The Alliance has compiled a number of resources available for survivors, their friends and families, and professionals assisting survivors in New York City.

Policy Priority: Statistics

As everyone working against sexual violence knows, rape is a grossly underreported crime. In fact, it is estimated that less than 20% of victims ever report being assaulted. While it should then not be surprising that 890 rapes were reported to the New York City Police Department in 2008, for a city of over 8 million people, such numbers remain extremely disturbing. Nevertheless, NYPD statistics are the only regular documentation of sexual assault in New York City.

A particular area of concern is the lack of information on victims seeking help at New York City’s hospitals. While SPARCS (the Statewide Planning and Research Cooperative System) should in theory collect this data – and does indeed include a code for sexual assault – these statistics, too, would lead one to believe that nearly no one in New York seeks medical assistance for sexual violence. Improving SPARCS data may be an initiative far outside the scope of the Alliance’s capabilities, as it involves hospital coding culture as it relates to an international system of over 8,000 codes. Thus, alternate avenues for collecting hospital data must be pursued.

Overall, whether police data or hospital stats, the dearth of actual figures is astounding. Along with shifting the language surrounding violence against women in order to address sexual assault as a public health issue and integrate sexual violence issues into primary care, population based surveys – particularly when in conjunction with other health-based surveys – may capture the spectrum of violence to the fullest. For general statistics, this may be the most fruitful method to collect needed information.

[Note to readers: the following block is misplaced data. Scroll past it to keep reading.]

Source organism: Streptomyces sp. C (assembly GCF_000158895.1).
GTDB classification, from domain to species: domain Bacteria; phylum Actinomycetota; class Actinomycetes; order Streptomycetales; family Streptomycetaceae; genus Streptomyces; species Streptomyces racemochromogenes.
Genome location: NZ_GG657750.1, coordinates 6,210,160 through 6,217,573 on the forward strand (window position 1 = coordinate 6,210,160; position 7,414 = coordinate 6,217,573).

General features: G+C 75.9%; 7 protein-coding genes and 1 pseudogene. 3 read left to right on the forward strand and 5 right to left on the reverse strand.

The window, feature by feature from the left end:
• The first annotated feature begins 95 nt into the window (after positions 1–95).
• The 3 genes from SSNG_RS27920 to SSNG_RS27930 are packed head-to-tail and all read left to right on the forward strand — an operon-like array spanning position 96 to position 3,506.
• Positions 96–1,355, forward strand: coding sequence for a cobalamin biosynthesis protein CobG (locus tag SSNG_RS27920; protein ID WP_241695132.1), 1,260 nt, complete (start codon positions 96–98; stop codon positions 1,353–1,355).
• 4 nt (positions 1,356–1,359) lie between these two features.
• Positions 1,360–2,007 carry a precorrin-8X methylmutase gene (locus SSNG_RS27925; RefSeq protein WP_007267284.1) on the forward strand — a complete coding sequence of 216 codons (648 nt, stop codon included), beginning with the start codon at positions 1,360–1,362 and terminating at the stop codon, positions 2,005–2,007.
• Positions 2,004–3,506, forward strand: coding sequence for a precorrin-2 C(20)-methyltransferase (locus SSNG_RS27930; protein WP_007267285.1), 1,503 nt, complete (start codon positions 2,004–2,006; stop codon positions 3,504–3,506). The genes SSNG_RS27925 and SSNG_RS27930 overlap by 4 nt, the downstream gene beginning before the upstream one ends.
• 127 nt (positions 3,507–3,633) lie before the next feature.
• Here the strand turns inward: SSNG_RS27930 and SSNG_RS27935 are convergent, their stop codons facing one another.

In the meantime, the Alliance will specifically identify what data exists and provide this information on the Alliance website as a baseline start.


  • Create a central source of information for local statistics on sexual violence that will identify what information exists and what is required.
  • See what data is available for New York City, and learn about the knowledge gaps.
  • Advocate for population based surveys
  • Advocate for collection of hospital data – whether proper coding of SPARCS, enforcement of Local Law 6-125 , or population based health surveys which incorporate questions of sexual violence

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Manhattan Borough President Stringer with Denim Day supporters
Manhattan Borough President Stringer with Denim Day supporters